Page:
A fraction of proceeds from taxes on fuels used by motorboats is transferred to the Aquatic Resources Trust Fund and to the Land and Water Conservation Fund for cleanup and prevention of environmental damages caused by transportation and non-transportation activities. The amount used for cleanup and prevention of damages caused by non-transportation activities is considered as revenue directed to other uses.
The Federal government transfers 0.1 cents of the motor fuel tax per gallon to the Leaking Underground Storage Tank Trust Fund to be used for cleanup and prevention of damages caused by transportation and non-transportation activities.
Fuel tax paid by railway companies: Freight railroad companies pay Federal fuel taxes, and the money is directed to the general fund for deficit reduction. Currently, the railroad tax rate is 4.3 cents per gallon of diesel fuel consumed, and all of the tax receipt is deposited to the general fund for deficit reduction.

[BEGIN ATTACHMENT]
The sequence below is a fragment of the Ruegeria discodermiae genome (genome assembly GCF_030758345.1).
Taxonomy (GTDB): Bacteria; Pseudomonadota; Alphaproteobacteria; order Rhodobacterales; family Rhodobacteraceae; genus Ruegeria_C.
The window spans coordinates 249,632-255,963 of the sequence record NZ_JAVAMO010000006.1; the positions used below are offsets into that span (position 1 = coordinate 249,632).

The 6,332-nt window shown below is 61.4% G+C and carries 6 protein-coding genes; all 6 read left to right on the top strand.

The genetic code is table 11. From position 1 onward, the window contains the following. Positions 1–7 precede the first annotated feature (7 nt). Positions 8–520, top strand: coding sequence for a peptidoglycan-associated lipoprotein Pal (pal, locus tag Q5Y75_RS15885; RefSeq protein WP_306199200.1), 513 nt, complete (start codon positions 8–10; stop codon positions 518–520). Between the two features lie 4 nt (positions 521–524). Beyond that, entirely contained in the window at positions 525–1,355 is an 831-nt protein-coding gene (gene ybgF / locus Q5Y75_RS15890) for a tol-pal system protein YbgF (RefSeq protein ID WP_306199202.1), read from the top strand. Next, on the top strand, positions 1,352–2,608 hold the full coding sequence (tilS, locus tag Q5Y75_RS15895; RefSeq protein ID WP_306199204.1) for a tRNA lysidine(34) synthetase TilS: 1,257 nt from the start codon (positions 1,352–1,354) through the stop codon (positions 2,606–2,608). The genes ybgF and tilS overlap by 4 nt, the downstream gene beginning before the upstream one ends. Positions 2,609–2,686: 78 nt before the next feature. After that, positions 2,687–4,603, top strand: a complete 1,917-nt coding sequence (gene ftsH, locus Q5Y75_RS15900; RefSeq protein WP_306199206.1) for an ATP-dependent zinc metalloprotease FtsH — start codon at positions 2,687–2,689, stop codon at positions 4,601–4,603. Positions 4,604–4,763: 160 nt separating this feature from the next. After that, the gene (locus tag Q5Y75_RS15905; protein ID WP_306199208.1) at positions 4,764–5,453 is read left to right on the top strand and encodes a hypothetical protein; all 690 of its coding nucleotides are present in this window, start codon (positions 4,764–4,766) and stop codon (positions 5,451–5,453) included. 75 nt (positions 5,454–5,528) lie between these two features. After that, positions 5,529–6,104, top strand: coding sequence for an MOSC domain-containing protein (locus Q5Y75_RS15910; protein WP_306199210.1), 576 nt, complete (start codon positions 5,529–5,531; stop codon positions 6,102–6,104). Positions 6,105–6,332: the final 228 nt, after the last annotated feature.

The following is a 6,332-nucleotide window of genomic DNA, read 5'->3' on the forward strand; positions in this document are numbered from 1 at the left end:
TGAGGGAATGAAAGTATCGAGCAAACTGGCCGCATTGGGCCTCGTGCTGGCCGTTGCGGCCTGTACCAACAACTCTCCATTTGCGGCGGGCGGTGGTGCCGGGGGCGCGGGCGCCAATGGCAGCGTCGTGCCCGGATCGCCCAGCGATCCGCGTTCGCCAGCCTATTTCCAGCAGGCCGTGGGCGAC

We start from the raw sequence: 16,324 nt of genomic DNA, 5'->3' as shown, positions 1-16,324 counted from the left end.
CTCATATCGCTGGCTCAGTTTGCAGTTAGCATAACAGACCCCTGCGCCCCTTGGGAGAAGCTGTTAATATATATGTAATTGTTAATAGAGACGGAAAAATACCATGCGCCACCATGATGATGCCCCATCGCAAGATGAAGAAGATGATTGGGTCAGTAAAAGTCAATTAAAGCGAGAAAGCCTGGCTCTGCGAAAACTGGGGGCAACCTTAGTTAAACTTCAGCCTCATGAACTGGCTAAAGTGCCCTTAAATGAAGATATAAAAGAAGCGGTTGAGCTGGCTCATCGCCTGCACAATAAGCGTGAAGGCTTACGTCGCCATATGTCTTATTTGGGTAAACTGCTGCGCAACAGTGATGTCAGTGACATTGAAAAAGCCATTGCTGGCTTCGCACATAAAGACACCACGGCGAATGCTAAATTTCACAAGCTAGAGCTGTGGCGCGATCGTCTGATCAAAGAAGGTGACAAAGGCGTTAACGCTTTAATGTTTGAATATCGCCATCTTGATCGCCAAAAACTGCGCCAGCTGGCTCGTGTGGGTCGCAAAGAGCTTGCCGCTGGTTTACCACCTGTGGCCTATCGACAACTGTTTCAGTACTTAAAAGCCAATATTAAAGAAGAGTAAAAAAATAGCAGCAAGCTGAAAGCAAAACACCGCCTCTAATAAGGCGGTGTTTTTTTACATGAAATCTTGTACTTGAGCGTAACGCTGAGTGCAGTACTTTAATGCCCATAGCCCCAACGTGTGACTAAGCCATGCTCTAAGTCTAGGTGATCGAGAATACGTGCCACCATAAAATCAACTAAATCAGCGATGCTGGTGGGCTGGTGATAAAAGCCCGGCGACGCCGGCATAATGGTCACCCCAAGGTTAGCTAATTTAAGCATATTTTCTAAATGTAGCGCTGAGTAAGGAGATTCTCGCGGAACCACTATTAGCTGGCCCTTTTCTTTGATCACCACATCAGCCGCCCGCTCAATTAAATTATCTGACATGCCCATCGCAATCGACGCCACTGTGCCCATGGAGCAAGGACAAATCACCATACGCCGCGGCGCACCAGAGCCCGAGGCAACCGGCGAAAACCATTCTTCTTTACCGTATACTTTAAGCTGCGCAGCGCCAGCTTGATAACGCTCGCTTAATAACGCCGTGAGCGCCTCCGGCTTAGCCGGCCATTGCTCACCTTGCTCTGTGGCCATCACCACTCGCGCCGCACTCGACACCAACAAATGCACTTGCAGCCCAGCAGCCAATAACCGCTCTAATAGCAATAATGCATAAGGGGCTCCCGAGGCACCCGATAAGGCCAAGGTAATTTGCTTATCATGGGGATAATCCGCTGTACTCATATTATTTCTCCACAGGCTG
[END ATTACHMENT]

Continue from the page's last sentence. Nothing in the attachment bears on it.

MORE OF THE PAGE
Property tax: Receipts from transportation property taxes are used for non-transportation purposes. For example, railroad companies pay property taxes, and most of the proceeds go to the general fund for deficit reduction.
Business income tax: Annual income tax payments of private companies involved in the business of freight and passenger transportation are mostly deposited into the general fund to be used for various purposes other than transportation.
Individual income tax: Individual income taxes paid by employees working for transportation establishments such as air carriers, trucking companies, and railroad companies are deposited to the general fund to be used for various purposes other than transportation.